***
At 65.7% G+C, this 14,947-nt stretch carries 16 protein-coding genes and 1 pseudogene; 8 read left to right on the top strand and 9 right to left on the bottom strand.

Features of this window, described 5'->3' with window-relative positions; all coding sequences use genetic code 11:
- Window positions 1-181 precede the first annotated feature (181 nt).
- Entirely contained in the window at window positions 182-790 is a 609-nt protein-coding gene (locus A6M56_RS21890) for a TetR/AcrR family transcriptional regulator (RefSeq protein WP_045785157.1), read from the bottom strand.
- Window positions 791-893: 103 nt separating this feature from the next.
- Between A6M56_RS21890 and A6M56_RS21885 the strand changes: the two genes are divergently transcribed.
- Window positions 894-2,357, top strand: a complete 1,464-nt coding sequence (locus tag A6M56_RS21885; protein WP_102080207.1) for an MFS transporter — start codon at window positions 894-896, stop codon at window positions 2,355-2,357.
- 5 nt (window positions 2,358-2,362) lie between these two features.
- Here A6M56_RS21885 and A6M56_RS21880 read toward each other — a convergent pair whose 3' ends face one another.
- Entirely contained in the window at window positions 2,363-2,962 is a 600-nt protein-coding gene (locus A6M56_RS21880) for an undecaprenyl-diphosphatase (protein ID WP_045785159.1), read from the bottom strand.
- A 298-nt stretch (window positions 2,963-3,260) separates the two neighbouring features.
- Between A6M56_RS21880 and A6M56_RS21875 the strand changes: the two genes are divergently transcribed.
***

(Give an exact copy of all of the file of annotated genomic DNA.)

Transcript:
At 65.7% G+C, this 14,947-nt stretch carries 16 protein-coding genes and 1 pseudogene; 8 read left to right on the top strand and 9 right to left on the bottom strand.

Features of this window, described 5'->3' with window-relative positions; all coding sequences use genetic code 11:
- Window positions 1-181 precede the first annotated feature (181 nt).
- Entirely contained in the window at window positions 182-790 is a 609-nt protein-coding gene (locus A6M56_RS21890) for a TetR/AcrR family transcriptional regulator (RefSeq protein WP_045785157.1), read from the bottom strand.
- Window positions 791-893: 103 nt separating this feature from the next.
- Between A6M56_RS21890 and A6M56_RS21885 the strand changes: the two genes are divergently transcribed.
- Window positions 894-2,357, top strand: a complete 1,464-nt coding sequence (locus tag A6M56_RS21885; protein WP_102080207.1) for an MFS transporter — start codon at window positions 894-896, stop codon at window positions 2,355-2,357.
- 5 nt (window positions 2,358-2,362) lie between these two features.
- Here A6M56_RS21885 and A6M56_RS21880 read toward each other — a convergent pair whose 3' ends face one another.
- Entirely contained in the window at window positions 2,363-2,962 is a 600-nt protein-coding gene (locus A6M56_RS21880) for an undecaprenyl-diphosphatase (protein ID WP_045785159.1), read from the bottom strand.
- A 298-nt stretch (window positions 2,963-3,260) separates the two neighbouring features.
- Between A6M56_RS21880 and A6M56_RS21875 the strand changes: the two genes are divergently transcribed.